To fulfil our vision “to be recognised for our world ready graduates and leading edge research”, we need to develop an organisation which is change ready. This means that we must be proactive in attracting, developing and managing staff who are able to adapt to change rather than only reacting to the needs of the work force when we progress through change. See ECU Change Framework.
ECU Change Framework
The Change Framework is a tool which can assist managers to develop a change ready workforce. The inner circle (Change Process) of ECU’s Change Framework allows Leaders, Managers, Supervisors and Staff to engage with change, for continuous improvement, in four easy to follow phases namely Pre Engagement, Engagement, Enablement and Embedding. Each phase provides an overview of Activities, Resources, Professional Development and Support that could be used in any change initiative.
As change is seen as a constant, ECU views the way we manage change as a holistic process. To facilitate change effectively, we need to follow an inclusive approach that keeps people engaged and energised.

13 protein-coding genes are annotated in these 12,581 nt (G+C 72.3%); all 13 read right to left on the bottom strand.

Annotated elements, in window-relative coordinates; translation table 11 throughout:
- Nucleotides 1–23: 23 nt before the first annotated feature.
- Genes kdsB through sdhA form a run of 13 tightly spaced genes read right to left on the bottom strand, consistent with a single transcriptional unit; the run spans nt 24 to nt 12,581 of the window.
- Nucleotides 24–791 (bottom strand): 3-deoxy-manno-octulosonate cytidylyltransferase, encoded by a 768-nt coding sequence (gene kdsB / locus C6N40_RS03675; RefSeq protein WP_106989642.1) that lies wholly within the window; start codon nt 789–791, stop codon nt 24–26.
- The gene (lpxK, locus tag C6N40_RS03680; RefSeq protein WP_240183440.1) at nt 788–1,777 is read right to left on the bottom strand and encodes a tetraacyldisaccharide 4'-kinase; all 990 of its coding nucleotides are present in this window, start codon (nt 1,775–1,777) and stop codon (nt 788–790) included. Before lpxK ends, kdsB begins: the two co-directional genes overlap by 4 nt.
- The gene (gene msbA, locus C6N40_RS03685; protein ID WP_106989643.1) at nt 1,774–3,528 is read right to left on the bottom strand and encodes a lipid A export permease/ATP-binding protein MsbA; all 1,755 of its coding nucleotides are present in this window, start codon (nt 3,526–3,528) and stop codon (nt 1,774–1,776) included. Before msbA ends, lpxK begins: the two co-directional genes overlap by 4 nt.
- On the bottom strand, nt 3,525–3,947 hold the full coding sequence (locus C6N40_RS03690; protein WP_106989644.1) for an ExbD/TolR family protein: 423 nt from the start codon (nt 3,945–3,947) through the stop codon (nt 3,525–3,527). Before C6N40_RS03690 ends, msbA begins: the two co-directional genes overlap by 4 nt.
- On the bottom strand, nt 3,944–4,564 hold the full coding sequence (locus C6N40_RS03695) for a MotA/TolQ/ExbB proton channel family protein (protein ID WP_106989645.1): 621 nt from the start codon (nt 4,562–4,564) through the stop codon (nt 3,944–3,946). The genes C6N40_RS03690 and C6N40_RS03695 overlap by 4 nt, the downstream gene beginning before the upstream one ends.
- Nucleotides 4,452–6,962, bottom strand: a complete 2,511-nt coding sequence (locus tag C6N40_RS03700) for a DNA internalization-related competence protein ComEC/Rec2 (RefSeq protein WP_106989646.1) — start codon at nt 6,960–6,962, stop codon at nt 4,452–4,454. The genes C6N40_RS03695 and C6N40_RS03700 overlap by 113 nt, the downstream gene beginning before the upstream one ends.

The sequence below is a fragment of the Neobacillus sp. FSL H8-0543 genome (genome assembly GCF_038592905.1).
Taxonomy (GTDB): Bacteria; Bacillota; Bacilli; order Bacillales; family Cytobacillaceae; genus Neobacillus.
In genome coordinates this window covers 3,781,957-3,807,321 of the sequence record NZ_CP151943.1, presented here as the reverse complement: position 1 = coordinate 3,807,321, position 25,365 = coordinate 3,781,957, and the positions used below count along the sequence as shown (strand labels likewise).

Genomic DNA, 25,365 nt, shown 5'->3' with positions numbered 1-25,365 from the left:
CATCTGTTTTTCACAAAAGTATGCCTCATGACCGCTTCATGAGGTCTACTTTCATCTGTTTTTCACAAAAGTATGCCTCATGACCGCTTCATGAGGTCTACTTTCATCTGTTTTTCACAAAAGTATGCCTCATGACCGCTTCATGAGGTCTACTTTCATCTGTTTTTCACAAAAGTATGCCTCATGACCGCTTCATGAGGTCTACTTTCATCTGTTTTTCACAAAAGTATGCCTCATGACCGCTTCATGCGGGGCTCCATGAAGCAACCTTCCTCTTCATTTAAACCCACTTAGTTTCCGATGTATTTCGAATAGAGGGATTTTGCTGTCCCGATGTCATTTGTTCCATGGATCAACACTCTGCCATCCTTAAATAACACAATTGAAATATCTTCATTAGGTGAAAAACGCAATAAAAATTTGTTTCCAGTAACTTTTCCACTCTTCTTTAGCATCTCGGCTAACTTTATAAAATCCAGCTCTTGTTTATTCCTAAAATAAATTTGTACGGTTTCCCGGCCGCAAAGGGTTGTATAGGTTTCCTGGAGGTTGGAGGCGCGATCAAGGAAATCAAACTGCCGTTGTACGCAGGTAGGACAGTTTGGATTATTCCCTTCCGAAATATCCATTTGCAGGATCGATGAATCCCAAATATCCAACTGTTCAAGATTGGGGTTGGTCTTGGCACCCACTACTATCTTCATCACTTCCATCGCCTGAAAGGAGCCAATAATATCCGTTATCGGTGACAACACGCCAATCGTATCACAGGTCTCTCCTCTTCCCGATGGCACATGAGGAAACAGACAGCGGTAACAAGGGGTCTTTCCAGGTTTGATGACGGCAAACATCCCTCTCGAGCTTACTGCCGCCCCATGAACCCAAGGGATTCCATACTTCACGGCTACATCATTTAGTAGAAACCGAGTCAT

Together with the alignment of organisational structures, we need to ensure that we have appropriate systems and processes in place in order to build capability of our people. The combination of these essential components are required to manage and sustain the desired change.
It’s important to stay focussed on the desired outcome; most of all, we need to “be the change we want to see” - Mahatma Ghandi: The Great Soul of India.
This stage occurs before the commencement of the change. Leaders will have assessed the need for change and created a vision for the future. They would have consulted with their HRAM in regards to possible EBA processes. They have approval at the right level and are preparing and planning for the change
At this stage, the organisation will be aware that change will take place and work will be undertaken to get ready for implementation of the change.
At this stage, the change is implemented and staff are beginning to engage in the new ways of working. They are building new skills and beginning to understand new processes and systems.
At this stage, the change has been implemented and staff are becoming proficient in the new ways of working.
To lead change well, managers rely on highly developed leadership skills. Further resources and assistance can be found on the Management and Leadership Resources page.